The Council of the EU has agreed to open membership negotiations with Albania in June 2019. The Bishop of Rrëshen, Mgr Gjergj Meta, explains why the Albanians want to become part of the EU at a time when the UK is preparing to leave.
To us Albanians, European Union membership is not merely a technical or bureaucratic issue. It’s more than that: it’s an aspiration, a desire for something that has been denied to us for centuries – the desire to rediscover a feeling of belonging to a reality that is not only economic, political or legal, but more significant to us than any of those. This reality is a necessity that is almost spiritual, in the widest sense of the word.
Of course, Europe has changed substantially from the initial scenario, when the founding fathers began to dream of the continent as a place of reconciliation. The end of the cold war and the various cultural and economic changes over the last thirty years have modified the attitudes of certain countries towards the dream of a united Europe.
The revival of nationalism and populism in Europe, and Brexit in particular, have weakened the project of a united Europe. This weakening results from several things: the economic crisis, the increased power of Islamic fundamentalism, and the waves of migration from third-world countries towards Europe. After September 11 and the terrorist attacks perpetrated in a number of European capitals, certain fringes in European society suggested that borders should be closed and limits imposed on the expansion of the European Union to include new members. There are many who seriously call into question the European dream of Schuman, Adenauer and De Gasperi.
It is against a background of this climate of doubt that the Albanian people and government are moving towards full integration into the family of European peoples.
Reflecting on the situation in my country, I would say that Albania sees itself as forming a natural part of Europe, its history and its traditions. In addition, EU membership would also facilitate its economic and cultural exchanges, thus giving concrete expression to this desire and aspiration to belong.
Almost one million Albanians live outside the borders of the Albanian state and, if you look closely, many of them live in western, mainly European, countries. This is explained by the fact that, in a reality like Europe, we can find the possibilities, space and freedom we need for a better life. I would add that in Christian Europe (at least at heart), there are many, including non-Christians originating from Muslim-majority Albania, who see that it is possible to live in freedom and to freely practice their own faith, without prejudice against a religion that is not Christianity.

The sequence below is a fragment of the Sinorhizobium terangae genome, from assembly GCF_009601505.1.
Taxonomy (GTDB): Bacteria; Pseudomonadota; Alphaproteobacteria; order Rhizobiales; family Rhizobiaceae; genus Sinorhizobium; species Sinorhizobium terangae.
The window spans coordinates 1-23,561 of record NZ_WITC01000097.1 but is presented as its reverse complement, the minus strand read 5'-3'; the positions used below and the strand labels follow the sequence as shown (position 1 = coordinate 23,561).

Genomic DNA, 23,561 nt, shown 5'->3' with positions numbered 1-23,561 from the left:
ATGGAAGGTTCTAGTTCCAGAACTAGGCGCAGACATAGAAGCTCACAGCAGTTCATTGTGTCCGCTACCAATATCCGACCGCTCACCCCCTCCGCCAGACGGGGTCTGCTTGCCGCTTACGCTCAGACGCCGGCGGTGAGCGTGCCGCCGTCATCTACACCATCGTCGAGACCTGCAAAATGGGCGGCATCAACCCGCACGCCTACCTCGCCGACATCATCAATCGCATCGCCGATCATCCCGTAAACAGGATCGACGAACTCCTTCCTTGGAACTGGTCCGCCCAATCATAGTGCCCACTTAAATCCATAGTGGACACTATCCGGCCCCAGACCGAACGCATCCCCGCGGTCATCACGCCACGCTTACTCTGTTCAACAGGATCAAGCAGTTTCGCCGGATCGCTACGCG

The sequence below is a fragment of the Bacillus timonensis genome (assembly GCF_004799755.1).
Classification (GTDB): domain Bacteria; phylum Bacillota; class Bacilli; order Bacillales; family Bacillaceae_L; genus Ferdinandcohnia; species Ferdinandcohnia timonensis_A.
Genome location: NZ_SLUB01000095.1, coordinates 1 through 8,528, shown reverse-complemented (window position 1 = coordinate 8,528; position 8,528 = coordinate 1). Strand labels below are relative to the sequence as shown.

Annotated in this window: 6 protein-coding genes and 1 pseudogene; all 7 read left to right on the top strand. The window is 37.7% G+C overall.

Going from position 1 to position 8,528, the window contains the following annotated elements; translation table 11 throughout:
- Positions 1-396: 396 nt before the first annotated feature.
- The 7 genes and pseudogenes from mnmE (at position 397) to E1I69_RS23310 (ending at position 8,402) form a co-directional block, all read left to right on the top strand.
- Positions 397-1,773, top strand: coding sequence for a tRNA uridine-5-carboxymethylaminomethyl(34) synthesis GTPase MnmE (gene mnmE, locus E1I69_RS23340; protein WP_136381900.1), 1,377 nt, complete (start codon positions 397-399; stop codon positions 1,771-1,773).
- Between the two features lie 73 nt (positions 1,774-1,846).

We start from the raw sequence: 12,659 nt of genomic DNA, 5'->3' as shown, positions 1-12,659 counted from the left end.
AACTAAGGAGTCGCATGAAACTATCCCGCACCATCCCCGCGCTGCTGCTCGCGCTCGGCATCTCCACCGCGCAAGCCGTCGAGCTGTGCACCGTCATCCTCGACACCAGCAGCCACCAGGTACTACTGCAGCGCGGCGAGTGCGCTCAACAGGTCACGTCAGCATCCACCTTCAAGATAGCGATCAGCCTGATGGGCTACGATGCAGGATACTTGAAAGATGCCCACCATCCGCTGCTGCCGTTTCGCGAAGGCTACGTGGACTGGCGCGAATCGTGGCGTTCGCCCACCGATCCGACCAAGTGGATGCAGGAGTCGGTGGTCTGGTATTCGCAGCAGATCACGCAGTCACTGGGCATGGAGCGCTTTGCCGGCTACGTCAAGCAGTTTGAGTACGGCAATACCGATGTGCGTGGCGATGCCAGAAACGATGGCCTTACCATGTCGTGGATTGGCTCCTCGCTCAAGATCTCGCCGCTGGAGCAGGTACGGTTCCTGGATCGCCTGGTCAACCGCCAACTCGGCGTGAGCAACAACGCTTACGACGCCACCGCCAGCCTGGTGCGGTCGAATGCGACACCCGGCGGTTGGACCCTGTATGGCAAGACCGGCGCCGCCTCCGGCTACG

The prospect of EU membership has already opened up the way to improvements in our judicial, legal and social systems, and our protection of human rights. The situation would be improved yet further if Albania were to become a full member. The European Union would contribute to putting Albanian politicians on guard against authoritarian tendencies and would confirm Albania as part of the long tradition of European civilisation, a civilisation of solidarity that is sensitive to the deepest human needs.
Membership of the European Union would guarantee the inviolability of certain inalienable rights, such as ownership rights (in Albania, the question of goods confiscated by communism has not yet been resolved), the right to education, even for those living in the most remote villages, a tax system that would enable the state to give greater consideration to the common good (the fight against fraud), equality and legitimate diversity for all, regardless of culture, tradition and origins.
The advantages would definitely be numerous, even if Europe itself is not perfect in some of these areas. But there is another aspect to be taken into account.
In the Balkans, although the situation has improved over recent years, there are still difficulties arising from all kinds of nationalist and ethnic claims. In my opinion, European integration of the Balkan states is a preferred means of bringing an end to such nationalist claims.
Instead of dreaming of great nations that are ethnically and religiously “pure” within the Balkans, the European project could ensure the integration of peoples who belong to different religions and ethnic groups. This is why the efforts of both the European institutions and the candidate states should be intensified in future, in order to ensure that Europe leads the way in the peaceful, integrated coexistence of the different peoples of the world. This would be to the credit of the experience and long traditions of Europe as a shared home to different peoples.
Albania itself is a remarkable example of peaceful coexistence between people and groups of different religious backgrounds, which would in return make a significant contribution to European society. (Mgr Gjergj Meta, Bishop of Rrëshen, Secretary General, Albanian Bishops’ Conference)